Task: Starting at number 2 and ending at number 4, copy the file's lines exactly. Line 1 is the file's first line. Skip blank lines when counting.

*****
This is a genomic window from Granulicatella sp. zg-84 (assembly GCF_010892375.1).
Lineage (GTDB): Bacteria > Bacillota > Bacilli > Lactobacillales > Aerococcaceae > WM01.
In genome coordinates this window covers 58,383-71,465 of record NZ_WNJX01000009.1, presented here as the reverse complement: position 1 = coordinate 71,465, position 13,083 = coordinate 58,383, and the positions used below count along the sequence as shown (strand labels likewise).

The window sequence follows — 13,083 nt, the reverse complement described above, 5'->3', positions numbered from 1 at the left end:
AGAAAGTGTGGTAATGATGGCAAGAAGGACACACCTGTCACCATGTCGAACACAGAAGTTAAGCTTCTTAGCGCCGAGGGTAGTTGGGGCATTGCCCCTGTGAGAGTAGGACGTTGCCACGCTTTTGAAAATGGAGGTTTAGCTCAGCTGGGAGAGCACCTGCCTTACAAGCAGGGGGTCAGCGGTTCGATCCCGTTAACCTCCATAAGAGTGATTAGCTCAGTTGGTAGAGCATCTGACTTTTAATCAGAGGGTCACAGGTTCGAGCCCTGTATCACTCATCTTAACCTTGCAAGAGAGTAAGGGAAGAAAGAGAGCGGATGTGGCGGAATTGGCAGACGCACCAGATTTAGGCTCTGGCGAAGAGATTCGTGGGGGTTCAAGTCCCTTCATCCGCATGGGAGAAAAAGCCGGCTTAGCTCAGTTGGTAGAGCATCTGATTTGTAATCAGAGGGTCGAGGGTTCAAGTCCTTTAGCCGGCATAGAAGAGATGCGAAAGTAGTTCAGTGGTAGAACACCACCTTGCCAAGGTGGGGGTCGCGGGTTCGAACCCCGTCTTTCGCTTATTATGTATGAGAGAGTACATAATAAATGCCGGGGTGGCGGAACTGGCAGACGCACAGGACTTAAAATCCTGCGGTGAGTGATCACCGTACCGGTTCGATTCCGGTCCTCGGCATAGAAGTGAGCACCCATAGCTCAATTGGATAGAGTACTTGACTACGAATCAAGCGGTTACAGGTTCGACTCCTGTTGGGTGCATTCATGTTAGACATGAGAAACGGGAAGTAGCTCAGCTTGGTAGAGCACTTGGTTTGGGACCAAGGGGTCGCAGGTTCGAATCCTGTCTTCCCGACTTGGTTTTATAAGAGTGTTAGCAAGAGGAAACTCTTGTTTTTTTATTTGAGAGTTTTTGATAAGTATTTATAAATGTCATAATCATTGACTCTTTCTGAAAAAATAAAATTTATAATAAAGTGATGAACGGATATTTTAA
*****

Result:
Lineage (GTDB): Bacteria > Bacillota > Bacilli > Lactobacillales > Aerococcaceae > WM01.
In genome coordinates this window covers 58,383-71,465 of record NZ_WNJX01000009.1, presented here as the reverse complement: position 1 = coordinate 71,465, position 13,083 = coordinate 58,383, and the positions used below count along the sequence as shown (strand labels likewise).

The window sequence follows — 13,083 nt, the reverse complement described above, 5'->3', positions numbered from 1 at the left end: